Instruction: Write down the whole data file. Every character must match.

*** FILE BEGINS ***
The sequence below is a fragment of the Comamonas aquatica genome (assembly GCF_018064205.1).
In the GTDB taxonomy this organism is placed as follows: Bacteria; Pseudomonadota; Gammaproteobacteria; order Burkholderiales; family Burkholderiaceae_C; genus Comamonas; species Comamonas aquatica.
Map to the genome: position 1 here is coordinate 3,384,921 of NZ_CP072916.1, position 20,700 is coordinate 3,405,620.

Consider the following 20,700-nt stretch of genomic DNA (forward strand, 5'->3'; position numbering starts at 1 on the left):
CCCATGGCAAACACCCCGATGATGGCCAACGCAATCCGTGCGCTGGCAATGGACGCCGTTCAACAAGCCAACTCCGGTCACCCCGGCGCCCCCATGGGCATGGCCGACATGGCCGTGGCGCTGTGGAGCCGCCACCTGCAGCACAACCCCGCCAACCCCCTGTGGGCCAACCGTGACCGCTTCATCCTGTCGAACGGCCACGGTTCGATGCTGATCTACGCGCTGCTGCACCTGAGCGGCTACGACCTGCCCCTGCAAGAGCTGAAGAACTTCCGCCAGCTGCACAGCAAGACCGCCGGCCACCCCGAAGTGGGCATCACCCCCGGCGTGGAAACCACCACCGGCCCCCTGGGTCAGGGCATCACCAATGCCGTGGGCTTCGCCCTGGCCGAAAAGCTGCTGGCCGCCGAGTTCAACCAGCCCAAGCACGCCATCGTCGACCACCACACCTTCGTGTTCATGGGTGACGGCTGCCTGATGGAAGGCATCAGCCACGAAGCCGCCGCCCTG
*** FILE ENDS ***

The sequence below is a fragment of the Comamonas aquatica genome (assembly GCF_018064205.1).
In the GTDB taxonomy this organism is placed as follows: Bacteria; Pseudomonadota; Gammaproteobacteria; order Burkholderiales; family Burkholderiaceae_C; genus Comamonas; species Comamonas aquatica.
Map to the genome: position 1 here is coordinate 3,384,921 of NZ_CP072916.1, position 20,700 is coordinate 3,405,620.

Consider the following 20,700-nt stretch of genomic DNA (forward strand, 5'->3'; position numbering starts at 1 on the left):
CCCATGGCAAACACCCCGATGATGGCCAACGCAATCCGTGCGCTGGCAATGGACGCCGTTCAACAAGCCAACTCCGGTCACCCCGGCGCCCCCATGGGCATGGCCGACATGGCCGTGGCGCTGTGGAGCCGCCACCTGCAGCACAACCCCGCCAACCCCCTGTGGGCCAACCGTGACCGCTTCATCCTGTCGAACGGCCACGGTTCGATGCTGATCTACGCGCTGCTGCACCTGAGCGGCTACGACCTGCCCCTGCAAGAGCTGAAGAACTTCCGCCAGCTGCACAGCAAGACCGCCGGCCACCCCGAAGTGGGCATCACCCCCGGCGTGGAAACCACCACCGGCCCCCTGGGTCAGGGCATCACCAATGCCGTGGGCTTCGCCCTGGCCGAAAAGCTGCTGGCCGCCGAGTTCAACCAGCCCAAGCACGCCATCGTCGACCACCACACCTTCGTGTTCATGGGTGACGGCTGCCTGATGGAAGGCATCAGCCACGAAGCCGCCGCCCTG